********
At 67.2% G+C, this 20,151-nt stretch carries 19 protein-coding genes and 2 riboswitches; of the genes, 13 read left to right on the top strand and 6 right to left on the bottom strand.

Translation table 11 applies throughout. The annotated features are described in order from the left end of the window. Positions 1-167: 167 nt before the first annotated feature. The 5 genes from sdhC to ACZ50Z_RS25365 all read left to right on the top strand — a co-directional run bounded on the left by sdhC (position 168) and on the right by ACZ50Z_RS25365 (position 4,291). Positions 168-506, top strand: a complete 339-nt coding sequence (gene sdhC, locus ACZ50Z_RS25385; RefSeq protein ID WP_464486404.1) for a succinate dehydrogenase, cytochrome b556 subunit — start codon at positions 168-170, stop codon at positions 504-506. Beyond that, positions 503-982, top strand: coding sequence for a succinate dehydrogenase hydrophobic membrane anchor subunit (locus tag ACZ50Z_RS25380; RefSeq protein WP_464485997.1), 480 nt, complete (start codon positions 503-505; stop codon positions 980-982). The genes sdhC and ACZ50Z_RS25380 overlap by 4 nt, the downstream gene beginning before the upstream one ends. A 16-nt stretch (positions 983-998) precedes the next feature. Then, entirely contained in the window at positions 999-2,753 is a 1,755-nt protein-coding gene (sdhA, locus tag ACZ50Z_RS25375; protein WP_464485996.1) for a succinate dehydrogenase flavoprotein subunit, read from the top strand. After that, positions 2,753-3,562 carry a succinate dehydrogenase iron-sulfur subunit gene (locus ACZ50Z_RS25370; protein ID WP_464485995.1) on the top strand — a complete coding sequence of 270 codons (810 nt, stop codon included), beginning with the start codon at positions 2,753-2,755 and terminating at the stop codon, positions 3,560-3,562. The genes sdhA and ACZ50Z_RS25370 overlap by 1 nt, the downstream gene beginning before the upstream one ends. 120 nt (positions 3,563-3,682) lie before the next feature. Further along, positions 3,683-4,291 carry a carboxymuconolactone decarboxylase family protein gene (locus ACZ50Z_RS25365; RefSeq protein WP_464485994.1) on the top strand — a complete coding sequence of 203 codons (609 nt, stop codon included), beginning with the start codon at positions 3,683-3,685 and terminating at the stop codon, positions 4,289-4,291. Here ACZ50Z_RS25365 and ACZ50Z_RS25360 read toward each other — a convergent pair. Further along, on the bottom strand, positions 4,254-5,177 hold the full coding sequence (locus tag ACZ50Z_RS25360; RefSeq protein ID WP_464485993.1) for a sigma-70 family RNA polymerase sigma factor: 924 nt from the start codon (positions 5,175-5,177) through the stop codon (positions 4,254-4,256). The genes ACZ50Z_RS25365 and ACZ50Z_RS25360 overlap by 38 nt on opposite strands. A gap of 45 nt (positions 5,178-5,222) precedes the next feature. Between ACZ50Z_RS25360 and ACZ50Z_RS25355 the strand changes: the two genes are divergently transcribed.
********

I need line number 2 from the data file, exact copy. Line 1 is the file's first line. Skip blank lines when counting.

Translation table 11 applies throughout. The annotated features are described in order from the left end of the window. Positions 1-167: 167 nt before the first annotated feature. The 5 genes from sdhC to ACZ50Z_RS25365 all read left to right on the top strand — a co-directional run bounded on the left by sdhC (position 168) and on the right by ACZ50Z_RS25365 (position 4,291). Positions 168-506, top strand: a complete 339-nt coding sequence (gene sdhC, locus ACZ50Z_RS25385; RefSeq protein ID WP_464486404.1) for a succinate dehydrogenase, cytochrome b556 subunit — start codon at positions 168-170, stop codon at positions 504-506. Beyond that, positions 503-982, top strand: coding sequence for a succinate dehydrogenase hydrophobic membrane anchor subunit (locus tag ACZ50Z_RS25380; RefSeq protein WP_464485997.1), 480 nt, complete (start codon positions 503-505; stop codon positions 980-982). The genes sdhC and ACZ50Z_RS25380 overlap by 4 nt, the downstream gene beginning before the upstream one ends. A 16-nt stretch (positions 983-998) precedes the next feature. Then, entirely contained in the window at positions 999-2,753 is a 1,755-nt protein-coding gene (sdhA, locus tag ACZ50Z_RS25375; protein WP_464485996.1) for a succinate dehydrogenase flavoprotein subunit, read from the top strand. After that, positions 2,753-3,562 carry a succinate dehydrogenase iron-sulfur subunit gene (locus ACZ50Z_RS25370; protein ID WP_464485995.1) on the top strand — a complete coding sequence of 270 codons (810 nt, stop codon included), beginning with the start codon at positions 2,753-2,755 and terminating at the stop codon, positions 3,560-3,562. The genes sdhA and ACZ50Z_RS25370 overlap by 1 nt, the downstream gene beginning before the upstream one ends. 120 nt (positions 3,563-3,682) lie before the next feature. Further along, positions 3,683-4,291 carry a carboxymuconolactone decarboxylase family protein gene (locus ACZ50Z_RS25365; RefSeq protein WP_464485994.1) on the top strand — a complete coding sequence of 203 codons (609 nt, stop codon included), beginning with the start codon at positions 3,683-3,685 and terminating at the stop codon, positions 4,289-4,291. Here ACZ50Z_RS25365 and ACZ50Z_RS25360 read toward each other — a convergent pair. Further along, on the bottom strand, positions 4,254-5,177 hold the full coding sequence (locus tag ACZ50Z_RS25360; RefSeq protein ID WP_464485993.1) for a sigma-70 family RNA polymerase sigma factor: 924 nt from the start codon (positions 5,175-5,177) through the stop codon (positions 4,254-4,256). The genes ACZ50Z_RS25365 and ACZ50Z_RS25360 overlap by 38 nt on opposite strands. A gap of 45 nt (positions 5,178-5,222) precedes the next feature. Between ACZ50Z_RS25360 and ACZ50Z_RS25355 the strand changes: the two genes are divergently transcribed.